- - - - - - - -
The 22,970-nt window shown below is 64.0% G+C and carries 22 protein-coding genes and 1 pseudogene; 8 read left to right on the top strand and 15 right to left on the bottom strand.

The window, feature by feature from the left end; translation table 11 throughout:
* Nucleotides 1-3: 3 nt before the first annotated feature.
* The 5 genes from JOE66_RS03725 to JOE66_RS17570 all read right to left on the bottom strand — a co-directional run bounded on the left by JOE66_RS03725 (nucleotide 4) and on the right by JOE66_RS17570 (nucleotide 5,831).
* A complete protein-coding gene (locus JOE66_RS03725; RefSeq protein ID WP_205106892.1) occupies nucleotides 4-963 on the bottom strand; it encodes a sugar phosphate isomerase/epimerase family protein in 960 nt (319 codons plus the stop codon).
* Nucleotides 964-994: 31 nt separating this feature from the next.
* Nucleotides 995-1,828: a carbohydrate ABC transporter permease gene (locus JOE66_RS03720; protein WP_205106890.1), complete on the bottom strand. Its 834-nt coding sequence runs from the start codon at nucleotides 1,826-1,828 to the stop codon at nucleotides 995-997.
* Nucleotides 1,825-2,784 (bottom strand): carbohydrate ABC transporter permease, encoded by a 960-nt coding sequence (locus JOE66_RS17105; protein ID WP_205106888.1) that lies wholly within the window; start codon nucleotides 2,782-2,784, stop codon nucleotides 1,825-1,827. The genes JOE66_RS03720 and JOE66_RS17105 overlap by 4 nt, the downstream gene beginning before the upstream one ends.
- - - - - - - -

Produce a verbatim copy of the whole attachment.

The 22,970-nt window shown below is 64.0% G+C and carries 22 protein-coding genes and 1 pseudogene; 8 read left to right on the top strand and 15 right to left on the bottom strand.

The window, feature by feature from the left end; translation table 11 throughout:
* Nucleotides 1-3: 3 nt before the first annotated feature.
* The 5 genes from JOE66_RS03725 to JOE66_RS17570 all read right to left on the bottom strand — a co-directional run bounded on the left by JOE66_RS03725 (nucleotide 4) and on the right by JOE66_RS17570 (nucleotide 5,831).
* A complete protein-coding gene (locus JOE66_RS03725; RefSeq protein ID WP_205106892.1) occupies nucleotides 4-963 on the bottom strand; it encodes a sugar phosphate isomerase/epimerase family protein in 960 nt (319 codons plus the stop codon).
* Nucleotides 964-994: 31 nt separating this feature from the next.
* Nucleotides 995-1,828: a carbohydrate ABC transporter permease gene (locus JOE66_RS03720; protein WP_205106890.1), complete on the bottom strand. Its 834-nt coding sequence runs from the start codon at nucleotides 1,826-1,828 to the stop codon at nucleotides 995-997.
* Nucleotides 1,825-2,784 (bottom strand): carbohydrate ABC transporter permease, encoded by a 960-nt coding sequence (locus JOE66_RS17105; protein ID WP_205106888.1) that lies wholly within the window; start codon nucleotides 2,782-2,784, stop codon nucleotides 1,825-1,827. The genes JOE66_RS03720 and JOE66_RS17105 overlap by 4 nt, the downstream gene beginning before the upstream one ends.